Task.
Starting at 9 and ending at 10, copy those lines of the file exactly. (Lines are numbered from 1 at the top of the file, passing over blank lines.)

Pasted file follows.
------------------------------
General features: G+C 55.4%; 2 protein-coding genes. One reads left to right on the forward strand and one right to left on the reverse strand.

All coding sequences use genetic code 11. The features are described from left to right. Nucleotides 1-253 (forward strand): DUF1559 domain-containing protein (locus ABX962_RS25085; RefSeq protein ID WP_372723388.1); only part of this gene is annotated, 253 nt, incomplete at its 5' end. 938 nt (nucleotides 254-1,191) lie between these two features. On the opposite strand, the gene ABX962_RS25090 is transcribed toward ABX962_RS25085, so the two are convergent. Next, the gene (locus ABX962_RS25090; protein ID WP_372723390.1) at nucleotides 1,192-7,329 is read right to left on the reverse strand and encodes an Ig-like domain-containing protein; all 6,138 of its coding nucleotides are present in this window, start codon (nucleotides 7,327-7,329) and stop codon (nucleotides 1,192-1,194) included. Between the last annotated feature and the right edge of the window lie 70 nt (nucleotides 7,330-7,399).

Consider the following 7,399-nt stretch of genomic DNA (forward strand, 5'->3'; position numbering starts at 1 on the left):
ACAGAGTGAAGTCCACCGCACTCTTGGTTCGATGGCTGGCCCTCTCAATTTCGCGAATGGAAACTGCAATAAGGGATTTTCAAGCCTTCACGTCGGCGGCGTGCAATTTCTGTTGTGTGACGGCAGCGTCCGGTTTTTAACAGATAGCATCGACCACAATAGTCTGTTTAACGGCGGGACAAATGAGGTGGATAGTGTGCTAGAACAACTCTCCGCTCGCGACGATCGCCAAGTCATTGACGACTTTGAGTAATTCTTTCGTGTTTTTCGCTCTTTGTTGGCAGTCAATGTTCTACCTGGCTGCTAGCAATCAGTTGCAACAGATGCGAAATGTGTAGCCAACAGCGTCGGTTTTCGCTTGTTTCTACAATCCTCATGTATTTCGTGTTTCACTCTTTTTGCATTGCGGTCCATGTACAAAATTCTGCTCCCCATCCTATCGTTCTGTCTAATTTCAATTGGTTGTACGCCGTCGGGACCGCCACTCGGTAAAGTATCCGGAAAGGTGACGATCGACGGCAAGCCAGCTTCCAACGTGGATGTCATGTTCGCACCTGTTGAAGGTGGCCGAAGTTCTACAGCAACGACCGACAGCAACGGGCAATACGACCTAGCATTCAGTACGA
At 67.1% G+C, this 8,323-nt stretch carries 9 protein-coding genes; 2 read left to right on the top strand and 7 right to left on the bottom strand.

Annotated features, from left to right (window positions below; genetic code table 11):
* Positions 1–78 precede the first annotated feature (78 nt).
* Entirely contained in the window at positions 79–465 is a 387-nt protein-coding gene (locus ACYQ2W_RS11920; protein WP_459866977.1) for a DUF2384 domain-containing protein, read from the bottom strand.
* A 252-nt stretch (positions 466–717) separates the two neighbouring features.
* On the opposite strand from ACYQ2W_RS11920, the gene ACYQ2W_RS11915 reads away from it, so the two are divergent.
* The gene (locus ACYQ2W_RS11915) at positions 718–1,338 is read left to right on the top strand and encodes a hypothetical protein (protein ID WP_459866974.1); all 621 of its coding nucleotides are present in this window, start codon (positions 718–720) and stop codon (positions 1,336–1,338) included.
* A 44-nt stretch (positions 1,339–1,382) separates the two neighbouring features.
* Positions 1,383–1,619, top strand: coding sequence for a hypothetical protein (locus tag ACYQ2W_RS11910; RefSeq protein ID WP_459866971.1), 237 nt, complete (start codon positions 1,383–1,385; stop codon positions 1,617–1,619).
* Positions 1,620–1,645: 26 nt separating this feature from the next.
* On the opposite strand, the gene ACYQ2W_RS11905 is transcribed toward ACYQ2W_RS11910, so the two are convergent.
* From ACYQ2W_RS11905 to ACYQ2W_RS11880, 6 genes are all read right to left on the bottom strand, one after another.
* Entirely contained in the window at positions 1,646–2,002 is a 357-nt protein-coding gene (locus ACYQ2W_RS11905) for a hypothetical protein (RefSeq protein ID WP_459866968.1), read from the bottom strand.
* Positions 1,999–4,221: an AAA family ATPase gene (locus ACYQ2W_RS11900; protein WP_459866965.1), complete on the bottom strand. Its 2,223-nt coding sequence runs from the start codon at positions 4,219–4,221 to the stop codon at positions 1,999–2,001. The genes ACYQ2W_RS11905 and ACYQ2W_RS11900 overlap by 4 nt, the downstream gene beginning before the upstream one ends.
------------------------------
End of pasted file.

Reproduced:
* A 252-nt stretch (positions 466–717) separates the two neighbouring features.
* On the opposite strand from ACYQ2W_RS11920, the gene ACYQ2W_RS11915 reads away from it, so the two are divergent.